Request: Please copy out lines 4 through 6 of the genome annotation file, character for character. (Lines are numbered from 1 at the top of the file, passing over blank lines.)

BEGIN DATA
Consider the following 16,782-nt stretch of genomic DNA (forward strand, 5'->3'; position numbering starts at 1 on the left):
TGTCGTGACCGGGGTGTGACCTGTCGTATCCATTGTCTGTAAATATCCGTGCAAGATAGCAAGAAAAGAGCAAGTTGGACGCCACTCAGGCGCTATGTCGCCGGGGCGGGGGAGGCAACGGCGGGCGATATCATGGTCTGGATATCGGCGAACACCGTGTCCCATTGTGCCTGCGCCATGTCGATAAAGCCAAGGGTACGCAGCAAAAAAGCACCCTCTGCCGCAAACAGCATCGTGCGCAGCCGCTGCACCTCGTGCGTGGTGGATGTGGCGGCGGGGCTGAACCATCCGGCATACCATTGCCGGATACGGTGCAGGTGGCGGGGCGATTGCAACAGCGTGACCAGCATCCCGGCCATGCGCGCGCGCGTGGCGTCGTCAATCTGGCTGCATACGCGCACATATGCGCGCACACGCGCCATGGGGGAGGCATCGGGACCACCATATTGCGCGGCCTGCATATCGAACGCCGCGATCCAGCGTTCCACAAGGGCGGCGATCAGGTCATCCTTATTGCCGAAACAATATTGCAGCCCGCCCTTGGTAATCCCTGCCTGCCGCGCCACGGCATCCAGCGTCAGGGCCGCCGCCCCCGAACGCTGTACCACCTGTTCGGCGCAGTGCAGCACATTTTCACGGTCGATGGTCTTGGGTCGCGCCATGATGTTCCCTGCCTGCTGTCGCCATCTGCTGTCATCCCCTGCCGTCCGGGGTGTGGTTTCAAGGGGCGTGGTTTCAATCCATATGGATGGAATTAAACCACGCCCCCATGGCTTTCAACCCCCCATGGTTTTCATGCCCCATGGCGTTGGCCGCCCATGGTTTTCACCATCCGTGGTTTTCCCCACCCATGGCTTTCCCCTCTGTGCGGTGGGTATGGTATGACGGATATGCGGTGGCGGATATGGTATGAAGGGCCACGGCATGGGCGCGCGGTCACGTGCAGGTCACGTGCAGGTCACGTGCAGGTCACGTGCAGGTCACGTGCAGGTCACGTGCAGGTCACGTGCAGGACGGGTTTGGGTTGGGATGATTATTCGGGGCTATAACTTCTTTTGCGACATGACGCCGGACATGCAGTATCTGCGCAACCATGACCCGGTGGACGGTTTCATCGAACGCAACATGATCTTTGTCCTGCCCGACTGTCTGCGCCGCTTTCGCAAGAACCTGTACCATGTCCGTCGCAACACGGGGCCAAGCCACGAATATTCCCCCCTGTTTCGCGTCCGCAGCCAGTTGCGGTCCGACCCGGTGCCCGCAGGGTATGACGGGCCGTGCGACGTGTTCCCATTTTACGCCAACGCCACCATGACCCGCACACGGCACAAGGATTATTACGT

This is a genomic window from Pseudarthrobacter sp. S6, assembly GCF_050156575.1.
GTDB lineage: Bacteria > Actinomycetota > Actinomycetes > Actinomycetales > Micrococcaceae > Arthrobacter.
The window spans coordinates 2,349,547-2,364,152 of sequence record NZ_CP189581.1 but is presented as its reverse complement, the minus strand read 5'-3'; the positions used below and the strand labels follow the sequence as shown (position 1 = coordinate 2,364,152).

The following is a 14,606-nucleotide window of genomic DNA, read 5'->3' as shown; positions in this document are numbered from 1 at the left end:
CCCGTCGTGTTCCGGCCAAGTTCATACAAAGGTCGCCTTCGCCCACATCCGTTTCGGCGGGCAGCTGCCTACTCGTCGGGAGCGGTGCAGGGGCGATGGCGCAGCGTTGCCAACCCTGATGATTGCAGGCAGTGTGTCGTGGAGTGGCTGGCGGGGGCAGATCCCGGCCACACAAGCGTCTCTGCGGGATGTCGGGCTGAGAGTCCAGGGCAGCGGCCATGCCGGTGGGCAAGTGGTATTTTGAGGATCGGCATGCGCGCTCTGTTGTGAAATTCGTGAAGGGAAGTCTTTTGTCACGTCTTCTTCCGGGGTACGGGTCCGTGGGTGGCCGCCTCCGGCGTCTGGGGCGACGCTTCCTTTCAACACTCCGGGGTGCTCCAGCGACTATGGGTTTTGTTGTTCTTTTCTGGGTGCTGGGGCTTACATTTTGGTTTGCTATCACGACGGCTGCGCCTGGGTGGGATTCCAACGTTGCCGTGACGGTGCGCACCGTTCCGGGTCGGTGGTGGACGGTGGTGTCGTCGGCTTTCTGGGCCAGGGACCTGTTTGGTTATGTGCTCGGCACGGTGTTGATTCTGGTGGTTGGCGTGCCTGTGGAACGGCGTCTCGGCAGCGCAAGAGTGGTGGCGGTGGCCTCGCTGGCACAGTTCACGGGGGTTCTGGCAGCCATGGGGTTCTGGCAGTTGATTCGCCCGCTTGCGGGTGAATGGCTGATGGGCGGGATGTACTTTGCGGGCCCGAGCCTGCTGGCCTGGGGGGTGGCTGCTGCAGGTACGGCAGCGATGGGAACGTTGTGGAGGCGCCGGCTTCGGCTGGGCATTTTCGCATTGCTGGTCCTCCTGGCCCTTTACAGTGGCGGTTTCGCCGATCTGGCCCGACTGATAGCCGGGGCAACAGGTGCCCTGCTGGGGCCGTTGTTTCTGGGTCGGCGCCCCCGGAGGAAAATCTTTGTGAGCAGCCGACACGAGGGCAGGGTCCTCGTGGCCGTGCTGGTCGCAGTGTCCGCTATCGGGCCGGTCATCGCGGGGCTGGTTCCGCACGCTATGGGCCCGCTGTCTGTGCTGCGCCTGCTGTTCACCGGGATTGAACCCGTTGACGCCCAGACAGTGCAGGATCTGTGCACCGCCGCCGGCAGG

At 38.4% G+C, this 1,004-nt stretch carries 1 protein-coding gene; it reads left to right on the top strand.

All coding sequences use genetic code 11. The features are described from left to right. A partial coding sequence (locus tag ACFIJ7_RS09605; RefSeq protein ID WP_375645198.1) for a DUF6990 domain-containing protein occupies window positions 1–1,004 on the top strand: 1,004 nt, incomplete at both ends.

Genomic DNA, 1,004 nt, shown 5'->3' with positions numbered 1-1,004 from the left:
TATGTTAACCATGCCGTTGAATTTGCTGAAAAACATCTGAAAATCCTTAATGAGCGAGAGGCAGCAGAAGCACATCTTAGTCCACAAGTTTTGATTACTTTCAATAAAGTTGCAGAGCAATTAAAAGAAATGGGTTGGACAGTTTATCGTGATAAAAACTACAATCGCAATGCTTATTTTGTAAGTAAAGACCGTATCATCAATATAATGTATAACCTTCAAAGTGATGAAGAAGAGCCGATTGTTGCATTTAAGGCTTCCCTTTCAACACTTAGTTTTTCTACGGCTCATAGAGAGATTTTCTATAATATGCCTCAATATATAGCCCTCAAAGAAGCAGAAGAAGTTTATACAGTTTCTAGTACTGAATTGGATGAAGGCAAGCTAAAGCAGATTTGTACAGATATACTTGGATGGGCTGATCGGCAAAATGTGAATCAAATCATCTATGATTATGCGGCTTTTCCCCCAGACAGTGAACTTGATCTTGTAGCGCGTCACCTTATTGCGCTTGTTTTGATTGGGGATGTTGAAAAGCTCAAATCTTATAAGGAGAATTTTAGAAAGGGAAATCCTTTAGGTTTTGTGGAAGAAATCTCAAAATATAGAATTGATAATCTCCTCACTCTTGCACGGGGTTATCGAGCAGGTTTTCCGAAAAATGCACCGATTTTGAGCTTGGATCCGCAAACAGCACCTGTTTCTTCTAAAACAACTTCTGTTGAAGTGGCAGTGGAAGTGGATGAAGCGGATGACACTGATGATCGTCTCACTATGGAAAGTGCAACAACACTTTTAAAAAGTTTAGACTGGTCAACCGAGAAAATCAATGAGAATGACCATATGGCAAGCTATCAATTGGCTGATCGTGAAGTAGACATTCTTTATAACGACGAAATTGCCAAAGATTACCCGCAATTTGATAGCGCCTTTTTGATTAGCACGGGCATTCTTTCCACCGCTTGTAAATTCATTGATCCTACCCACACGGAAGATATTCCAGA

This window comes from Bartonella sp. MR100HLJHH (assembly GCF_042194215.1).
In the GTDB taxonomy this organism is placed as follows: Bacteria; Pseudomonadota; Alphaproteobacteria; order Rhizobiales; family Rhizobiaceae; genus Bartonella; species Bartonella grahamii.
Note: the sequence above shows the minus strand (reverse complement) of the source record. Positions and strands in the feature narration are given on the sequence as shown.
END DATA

GTDB lineage: Bacteria > Actinomycetota > Actinomycetes > Actinomycetales > Micrococcaceae > Arthrobacter.
The window spans coordinates 2,349,547-2,364,152 of sequence record NZ_CP189581.1 but is presented as its reverse complement, the minus strand read 5'-3'; the positions used below and the strand labels follow the sequence as shown (position 1 = coordinate 2,364,152).

The following is a 14,606-nucleotide window of genomic DNA, read 5'->3' as shown; positions in this document are numbered from 1 at the left end: